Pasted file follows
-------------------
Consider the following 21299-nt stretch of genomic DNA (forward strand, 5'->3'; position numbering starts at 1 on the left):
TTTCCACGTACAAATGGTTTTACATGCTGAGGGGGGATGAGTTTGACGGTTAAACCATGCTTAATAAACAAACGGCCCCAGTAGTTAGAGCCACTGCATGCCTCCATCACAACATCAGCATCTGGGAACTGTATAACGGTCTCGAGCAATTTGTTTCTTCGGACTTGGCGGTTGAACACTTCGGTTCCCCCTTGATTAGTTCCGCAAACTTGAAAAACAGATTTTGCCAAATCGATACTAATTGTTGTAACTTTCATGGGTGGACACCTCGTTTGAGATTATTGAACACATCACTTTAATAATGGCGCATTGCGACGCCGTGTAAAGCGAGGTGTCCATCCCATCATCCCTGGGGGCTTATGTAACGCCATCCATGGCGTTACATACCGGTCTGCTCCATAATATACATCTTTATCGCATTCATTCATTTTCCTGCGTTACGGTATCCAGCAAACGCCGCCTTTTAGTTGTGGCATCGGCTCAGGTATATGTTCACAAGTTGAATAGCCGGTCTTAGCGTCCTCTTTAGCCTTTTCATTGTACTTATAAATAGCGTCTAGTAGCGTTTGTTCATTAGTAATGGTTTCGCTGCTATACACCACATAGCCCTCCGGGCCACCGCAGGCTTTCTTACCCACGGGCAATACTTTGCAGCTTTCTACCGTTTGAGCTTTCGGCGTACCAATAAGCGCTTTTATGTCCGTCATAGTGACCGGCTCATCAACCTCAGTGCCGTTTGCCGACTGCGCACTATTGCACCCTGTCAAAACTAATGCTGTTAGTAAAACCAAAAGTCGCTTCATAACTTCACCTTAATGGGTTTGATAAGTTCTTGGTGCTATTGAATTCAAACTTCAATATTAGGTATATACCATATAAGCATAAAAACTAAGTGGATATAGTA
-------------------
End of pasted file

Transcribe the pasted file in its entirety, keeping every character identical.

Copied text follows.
Consider the following 21299-nt stretch of genomic DNA (forward strand, 5'->3'; position numbering starts at 1 on the left):
TTTCCACGTACAAATGGTTTTACATGCTGAGGGGGGATGAGTTTGACGGTTAAACCATGCTTAATAAACAAACGGCCCCAGTAGTTAGAGCCACTGCATGCCTCCATCACAACATCAGCATCTGGGAACTGTATAACGGTCTCGAGCAATTTGTTTCTTCGGACTTGGCGGTTGAACACTTCGGTTCCCCCTTGATTAGTTCCGCAAACTTGAAAAACAGATTTTGCCAAATCGATACTAATTGTTGTAACTTTCATGGGTGGACACCTCGTTTGAGATTATTGAACACATCACTTTAATAATGGCGCATTGCGACGCCGTGTAAAGCGAGGTGTCCATCCCATCATCCCTGGGGGCTTATGTAACGCCATCCATGGCGTTACATACCGGTCTGCTCCATAATATACATCTTTATCGCATTCATTCATTTTCCTGCGTTACGGTATCCAGCAAACGCCGCCTTTTAGTTGTGGCATCGGCTCAGGTATATGTTCACAAGTTGAATAGCCGGTCTTAGCGTCCTCTTTAGCCTTTTCATTGTACTTATAAATAGCGTCTAGTAGCGTTTGTTCATTAGTAATGGTTTCGCTGCTATACACCACATAGCCCTCCGGGCCACCGCAGGCTTTCTTACCCACGGGCAATACTTTGCAGCTTTCTACCGTTTGAGCTTTCGGCGTACCAATAAGCGCTTTTATGTCCGTCATAGTGACCGGCTCATCAACCTCAGTGCCGTTTGCCGACTGCGCACTATTGCACCCTGTCAAAACTAATGCTGTTAGTAAAACCAAAAGTCGCTTCATAACTTCACCTTAATGGGTTTGATAAGTTCTTGGTGCTATTGAATTCAAACTTCAATATTAGGTATATACCATATAAGCATAAAAACTAAGTGGATATAGTA